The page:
FED Sticks to It’s Guns about PCE Expectations, Markets Still See a Cut Less than Twelve Months Away

The FED expects inflation figures to pick up throughout the year and hence no significant move was telegraphed on yesterday’s FOMC statement. On the other side of the world, Croatia got an outlook upgrade last Friday from Moody’s, but the rating itself remained unchanged at Ba2 (equal to BB in S&P/Fitch terms), two notches below investment grade. Oh, and have You noticed that according to Moody’s there isn’t a single country rated Ba1 (BB+ in equivalent terms)? Investment grade might be closer than You think…

In December the PCE core change has been @ 1.95% and in the first three months of 2019 this inflation gauge has drifted away (1.6% YoY in March) from FED’s target (2.0% YoY); according to yesterday’s FOMC statement, that doesn’t concern the FED very much. Markets think the same way as the FED does since 5Y5Y inflation swap rests @ 2.25% (FWISUS55 Index on Bloomberg), and the FOMC deemed the factors at work as “transitory”. Also, it seems that issuance of US government securities and tax receipts kicked off cash hoarding of financial institutions into the central bank account, so the FOMC acted to cut the upper bound by some 5bps. Apart from these two things, there wasn’t much signal about the direction of interest rates and at this point it seems that we have a divided FOMC. Markets haven’t reacted that much to the FOMC statement – 10Y Treasuries edged upwards in the wake of the statement (probably to traders betting on an increase of rate cut probability) but erased all of the gains after it became clear the FED sticks to it’s belief that inflation trend would eventually turn around. The FED fund futures haven’t made any significant move at all, and the January 2020 FED fund futures trades at an implied yield of 2.225% (“FFF0 Comdty” on Bloomberg) – hence the market bets that the next move is going to be a cut, and it’s getting closer and closer.

Now to a more local news – after Standard & Poor’s Global Ratings decided to bring Croatian sovereign rating back into investment class (March 21st), on Friday Moody’s made a step in the same direction and changed the outlook from stable to positive. The rating itself has remained unchanged at Ba2 – the same level as Georgia and Azerbaijan, two notches below Romania, Russia and Hungary; still the outlook upgrade is certainly a step in the right direction. The agency praised Croatian efforts to bring the pension system in check, as well as recently achieved budget surpluses which managed to overcome challenges such as Agrokor (2017) and shipyards (2018). Apart from the fiscal blueprint, solid GDP growth figures are likely to continue in 2019-20, when GDP growth is expected to settle around 2.4% YoY (corresponding to potential GDP growth). The agency also mentions that tourism makes up 20% of GDP and about 35% of export revenues, making Croatian economic output sensitive to less favourable external environment, but country’s firm anchoring on the European tourism landscape raises the certainty that tourist inflows will continue in future as well. Finally, the process of accession into the euro area serves as a policy anchor and would contribute to further institutional reform. The agency mentioned that Croatia still has an above Ba-median public debt relative to GDP (very high share of FX debt is also a reason for concern), but the trend is favourable and by 2020 this ratio will likely drop to about 70% GDP. So not quite investment grade, but we’re getting there.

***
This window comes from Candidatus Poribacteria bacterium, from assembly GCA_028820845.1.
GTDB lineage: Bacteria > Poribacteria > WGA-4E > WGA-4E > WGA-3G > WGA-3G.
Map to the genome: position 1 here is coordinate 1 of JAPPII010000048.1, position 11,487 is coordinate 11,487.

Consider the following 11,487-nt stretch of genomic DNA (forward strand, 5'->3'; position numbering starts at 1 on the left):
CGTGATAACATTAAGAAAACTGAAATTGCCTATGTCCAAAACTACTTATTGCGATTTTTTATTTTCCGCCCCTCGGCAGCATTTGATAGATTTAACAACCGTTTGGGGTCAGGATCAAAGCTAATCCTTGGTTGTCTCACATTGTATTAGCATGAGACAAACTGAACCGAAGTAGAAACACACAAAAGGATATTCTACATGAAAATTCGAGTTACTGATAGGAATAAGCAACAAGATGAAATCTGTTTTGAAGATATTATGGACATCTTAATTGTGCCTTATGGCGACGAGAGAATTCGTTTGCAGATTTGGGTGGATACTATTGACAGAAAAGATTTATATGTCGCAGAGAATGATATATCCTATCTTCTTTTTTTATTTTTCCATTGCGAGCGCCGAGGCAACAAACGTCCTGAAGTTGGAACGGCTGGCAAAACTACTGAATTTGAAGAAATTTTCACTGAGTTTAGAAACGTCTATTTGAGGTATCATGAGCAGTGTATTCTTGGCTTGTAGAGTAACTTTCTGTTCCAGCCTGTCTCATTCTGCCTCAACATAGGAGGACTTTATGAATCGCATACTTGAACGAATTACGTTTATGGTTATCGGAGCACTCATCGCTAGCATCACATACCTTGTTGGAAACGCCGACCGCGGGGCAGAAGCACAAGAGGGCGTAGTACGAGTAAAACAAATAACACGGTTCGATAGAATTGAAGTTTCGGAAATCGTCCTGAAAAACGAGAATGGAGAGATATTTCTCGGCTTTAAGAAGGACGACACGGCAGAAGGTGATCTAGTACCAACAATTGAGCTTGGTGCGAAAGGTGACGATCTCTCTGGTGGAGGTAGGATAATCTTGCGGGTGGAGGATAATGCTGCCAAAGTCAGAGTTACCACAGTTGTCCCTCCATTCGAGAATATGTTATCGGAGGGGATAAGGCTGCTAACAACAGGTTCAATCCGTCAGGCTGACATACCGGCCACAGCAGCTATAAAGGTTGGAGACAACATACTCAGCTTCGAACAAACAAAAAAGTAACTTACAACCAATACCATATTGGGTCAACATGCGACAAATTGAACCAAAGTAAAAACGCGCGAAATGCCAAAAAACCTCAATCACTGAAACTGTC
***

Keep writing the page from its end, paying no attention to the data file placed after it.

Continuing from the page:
Source: Bloomberg

Croatian Eurobonds haven’t changed this morning and it’s worth noting that the shortest Croatian USD international bond trades at YTM below 3.00% for quite some time. The best executable bid on the market is 101.85 (2.97%), but with a bit of patience and luck sellers might get 101.95 (2.78% YTM). What to do with the proceeds is a question worth pondering because the USD curve is as flat as it gets – but from the G-spread perspective CROATIA 2023 USD might be the place to be as it offers some 90bps premium on the US paper of equal maturity. Also, looking back at the yield curve, CROATIA 2023 USD gives 5.5bps of extra yield on every year of additional duration (3.18% – 3.07%, divided by two), but the steepness is still higher between CROATIA 2020 USD and CROATIA 2021 USD.

Source: Bloomberg

Ivan Dražetić
Category : Blog

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